In addition to multi-million dollar grants to the Tel Aviv Sourasky Medical Center and the Weizmann Institute of Science, Helmsley’s trust also gave $2 million for the benefit of the Zahal Disabled Veterans Organization, which will help build a state-of-the-art center in Beersheva for rehabilitation and support services for disabled veterans and victims of terrorism. This grant also will help construct and equip the center in order to provide a supportive environment for rehabilitation and integration of disabled veterans and victims of terrorism in southern Israel. The center, whose total cost is $23.3 million, is scheduled to open in the fall of 2010.

My wife and I were vacationing at the Dead Sea in December 2002 when we met some new friends and became acquainted with Nechei Tzahal (Zahal Disabled Veterans Organization).

We met Yisrael Abayov, a successful architect from Tel Aviv, who shared his story of fighting for Israel in 1978 when he was hit with a bullet. It was a direct shot to his left temple leaving him disabled for the rest of his life. He was lucky to be alive. In addition to Yisrael, there were hundreds of men at our hotel who became severely disabled while fighting for Israel. Some, like Yisrael, can barely walk anymore, even with the aid of a cane or a walker. Others are amputees, missing an arm or a leg, and bound to a wheelchair for the rest of their lives. Others still, were not injured while on active duty, but rather suffered life-long disabilities from a terrorist explosion while waiting at a bus stop just trying to get back to the base after a weekend off. They were at the Dead Sea to find some temporary relief from their disabling pain through the therapeutic powers of the Dead Sea.

They come each year for two or three weeks, and most of the hotels are very accommodating to their needs, displaying a level of handicapped accessibility that is unmatched anywhere in the world. The Israeli Government pays for their much-deserved vacation, but if it is not taken by the end of the year, the opportunity is lost. Thus, many of them make their vacation to the Dead Sea at the end of every December; making the Dead Sea, in essence, the unofficial convention and reunion of Israel’s disabled veterans.

I spent an hour talking about politics and religion with a couple of veterans who were on the beach with their wives. One of these men, whose foot was blown off by a land mine in the Sinai Desert in 1956, explained that he and his wife had been coming to the Dead Sea for three decades and it is the only time he feels any relief from his injuries. When I remarked to the other veteran how nice it is that the Israeli government provides them with a complimentary vacation for a couple of weeks, he looked me in the eyes, put his hand on my shoulder, and said, “Trust me, we paid for it.”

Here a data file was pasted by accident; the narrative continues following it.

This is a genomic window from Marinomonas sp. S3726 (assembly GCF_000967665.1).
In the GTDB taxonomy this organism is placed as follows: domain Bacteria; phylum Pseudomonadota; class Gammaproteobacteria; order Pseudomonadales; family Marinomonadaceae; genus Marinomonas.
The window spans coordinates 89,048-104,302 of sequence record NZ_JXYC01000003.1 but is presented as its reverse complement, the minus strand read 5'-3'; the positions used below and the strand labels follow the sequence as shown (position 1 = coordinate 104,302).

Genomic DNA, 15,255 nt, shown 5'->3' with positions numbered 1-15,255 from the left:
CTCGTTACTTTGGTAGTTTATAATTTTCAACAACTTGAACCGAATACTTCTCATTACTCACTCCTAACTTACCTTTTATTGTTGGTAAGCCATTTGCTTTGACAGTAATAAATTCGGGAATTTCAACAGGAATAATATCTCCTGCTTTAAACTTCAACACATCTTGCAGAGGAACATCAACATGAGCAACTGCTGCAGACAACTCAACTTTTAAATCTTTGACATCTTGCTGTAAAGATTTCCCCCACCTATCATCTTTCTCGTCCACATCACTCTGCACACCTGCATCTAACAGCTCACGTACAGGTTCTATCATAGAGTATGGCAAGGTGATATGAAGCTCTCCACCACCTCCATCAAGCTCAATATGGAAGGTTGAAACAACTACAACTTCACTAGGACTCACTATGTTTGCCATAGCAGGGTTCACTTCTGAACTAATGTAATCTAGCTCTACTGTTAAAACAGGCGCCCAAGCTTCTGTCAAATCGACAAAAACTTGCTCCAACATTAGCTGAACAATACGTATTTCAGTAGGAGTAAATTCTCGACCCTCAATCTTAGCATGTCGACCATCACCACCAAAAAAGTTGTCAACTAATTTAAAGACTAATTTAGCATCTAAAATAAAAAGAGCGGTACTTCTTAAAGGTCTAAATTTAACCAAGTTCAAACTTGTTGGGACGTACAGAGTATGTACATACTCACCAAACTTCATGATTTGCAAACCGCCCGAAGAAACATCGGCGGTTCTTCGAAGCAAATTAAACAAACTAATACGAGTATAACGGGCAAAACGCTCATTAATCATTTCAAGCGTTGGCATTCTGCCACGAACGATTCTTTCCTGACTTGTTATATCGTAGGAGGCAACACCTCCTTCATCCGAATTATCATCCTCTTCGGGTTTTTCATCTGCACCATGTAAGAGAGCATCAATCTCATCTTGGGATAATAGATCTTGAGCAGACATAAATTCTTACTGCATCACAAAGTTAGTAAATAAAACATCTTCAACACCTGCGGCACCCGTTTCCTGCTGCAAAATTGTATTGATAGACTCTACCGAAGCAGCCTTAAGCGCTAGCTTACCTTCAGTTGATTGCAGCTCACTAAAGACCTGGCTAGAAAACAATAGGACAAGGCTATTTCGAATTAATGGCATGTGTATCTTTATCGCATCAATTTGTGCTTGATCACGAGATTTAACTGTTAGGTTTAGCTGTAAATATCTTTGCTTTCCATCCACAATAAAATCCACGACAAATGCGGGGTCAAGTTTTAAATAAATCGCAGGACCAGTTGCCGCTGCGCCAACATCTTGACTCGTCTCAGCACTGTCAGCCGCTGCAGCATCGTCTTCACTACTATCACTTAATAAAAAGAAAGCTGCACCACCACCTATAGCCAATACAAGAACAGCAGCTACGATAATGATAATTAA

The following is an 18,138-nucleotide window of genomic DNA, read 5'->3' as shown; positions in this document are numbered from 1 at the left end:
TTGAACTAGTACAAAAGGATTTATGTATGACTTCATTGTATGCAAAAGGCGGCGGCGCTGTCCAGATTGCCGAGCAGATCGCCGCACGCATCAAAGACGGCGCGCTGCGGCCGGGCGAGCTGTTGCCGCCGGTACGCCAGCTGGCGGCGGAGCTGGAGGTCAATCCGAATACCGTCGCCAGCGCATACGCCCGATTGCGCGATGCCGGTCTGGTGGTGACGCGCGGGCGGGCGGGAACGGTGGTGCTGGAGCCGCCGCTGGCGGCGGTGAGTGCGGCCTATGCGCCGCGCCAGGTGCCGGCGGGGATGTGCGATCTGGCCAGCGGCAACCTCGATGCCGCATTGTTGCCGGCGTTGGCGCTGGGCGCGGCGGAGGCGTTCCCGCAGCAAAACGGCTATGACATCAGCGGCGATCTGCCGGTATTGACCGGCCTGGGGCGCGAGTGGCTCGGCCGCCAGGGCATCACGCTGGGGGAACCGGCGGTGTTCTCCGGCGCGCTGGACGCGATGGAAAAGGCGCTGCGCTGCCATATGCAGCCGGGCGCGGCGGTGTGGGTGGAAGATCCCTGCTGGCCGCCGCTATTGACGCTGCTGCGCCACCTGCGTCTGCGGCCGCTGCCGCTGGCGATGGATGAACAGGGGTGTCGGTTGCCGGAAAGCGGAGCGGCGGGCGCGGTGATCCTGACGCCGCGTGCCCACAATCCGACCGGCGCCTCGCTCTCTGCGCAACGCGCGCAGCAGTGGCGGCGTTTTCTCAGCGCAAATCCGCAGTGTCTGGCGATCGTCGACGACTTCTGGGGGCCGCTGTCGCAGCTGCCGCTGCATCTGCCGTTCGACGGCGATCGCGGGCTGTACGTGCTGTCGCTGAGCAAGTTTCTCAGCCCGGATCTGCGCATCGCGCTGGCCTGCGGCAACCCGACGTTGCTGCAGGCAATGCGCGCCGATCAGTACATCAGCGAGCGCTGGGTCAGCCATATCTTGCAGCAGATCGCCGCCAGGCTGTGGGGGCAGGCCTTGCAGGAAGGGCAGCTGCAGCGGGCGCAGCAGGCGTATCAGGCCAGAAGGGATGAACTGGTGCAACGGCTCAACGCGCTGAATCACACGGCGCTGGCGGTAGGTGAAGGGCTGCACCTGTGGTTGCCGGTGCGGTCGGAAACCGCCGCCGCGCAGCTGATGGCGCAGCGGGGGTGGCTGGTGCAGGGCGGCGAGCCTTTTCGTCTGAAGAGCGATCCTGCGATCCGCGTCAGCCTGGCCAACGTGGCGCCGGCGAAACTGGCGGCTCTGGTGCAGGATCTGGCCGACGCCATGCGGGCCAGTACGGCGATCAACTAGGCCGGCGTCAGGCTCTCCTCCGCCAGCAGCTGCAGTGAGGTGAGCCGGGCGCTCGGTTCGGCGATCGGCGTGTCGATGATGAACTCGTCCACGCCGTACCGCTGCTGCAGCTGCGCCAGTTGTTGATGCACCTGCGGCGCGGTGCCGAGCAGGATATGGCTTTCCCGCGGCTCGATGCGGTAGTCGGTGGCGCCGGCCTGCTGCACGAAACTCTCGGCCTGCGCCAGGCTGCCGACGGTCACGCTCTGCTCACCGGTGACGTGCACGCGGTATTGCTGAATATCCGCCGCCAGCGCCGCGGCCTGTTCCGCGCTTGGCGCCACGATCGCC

I’m glad that in death, Leona Helmsley (born Lena Mindy Rosenthal) has been able to improve on her reputation. The woman who served a prison term, famously said that only the little people should pay taxes, and left the bulk of her $4 billion estate to her Maltese, has posthumously become philanthropic to some very important causes.

(c) Rabbi Jason Miller | http://blog.rabbijason.com | Twitter: @RabbiJason | facebook.com/rabbijasonmiller

Wimbledon: Longest Match Ever

At Wimbledon, John Isner won the fifth set, 70-68, finally beating Nicolas Mahut in the longest tennis match ever recorded in tennis history.

I was curious whether Isner might be Jewish based on his last name, but a quick Web search answered that question.

On Isner’s personal website, he answered the following question from a fan:

YOU ARE A GREAT ROLE MODEL, BY ANY CHANCE, ARE YOU OF JEWISH DESCENT?
Submitted by Judith Meyer, Briarcliff, New York

Isner: “I’m glad to hear that you think I’m a good role model, i appreciate that comment. Actually I am not of jewish decent but I get asked that frequently I guess because my last name sounds somewhat jewish.”

(c) Rabbi Jason Miller | http://blog.rabbijason.com | Twitter: @RabbiJason | facebook.com/rabbijasonmiller

Avot: My Teachers

Yesterday was Father’s Day. It was my 7th Father’s Day as a Dad. I love Father’s Day because it’s a chance to honor fathers and to appreciate fatherhood.

Yesterday, in addition to thinking about my father and father-in-law who have both been influential teachers in my life, I also took some time to consider the role of my teachers as father figures.

Last month, while in New York City, I spent an afternoon honoring the memory of two of my teachers. I went to the Beit Midrash at the Jewish Theological Seminary (JTS), where I spent six years learning the ancient texts of the Jewish people. There, a gathering of my teachers, classmates, and current rabbinical students paid tribute to Rabbi Morris Shapiro, of blessed memory. Rabbi Shapiro, ordained by Yeshivat Chochmei Lublin, spent many years as a sage consultant in the Beit Midrash where he was available to help students struggling over a passage of Talmud text. This was the 30-day anniversary of his recent death marking the end of the shloshim period and it was a fitting learning session in his honor. Sitting there with my own rabbi — Danny Nevins — and two of my classmates — Josh Cahan and Rachel Ain — I couldn’t help but to think of all the wisdom that Rabbi Shapiro had passed from the Old Country to the rabbis of tomorrow.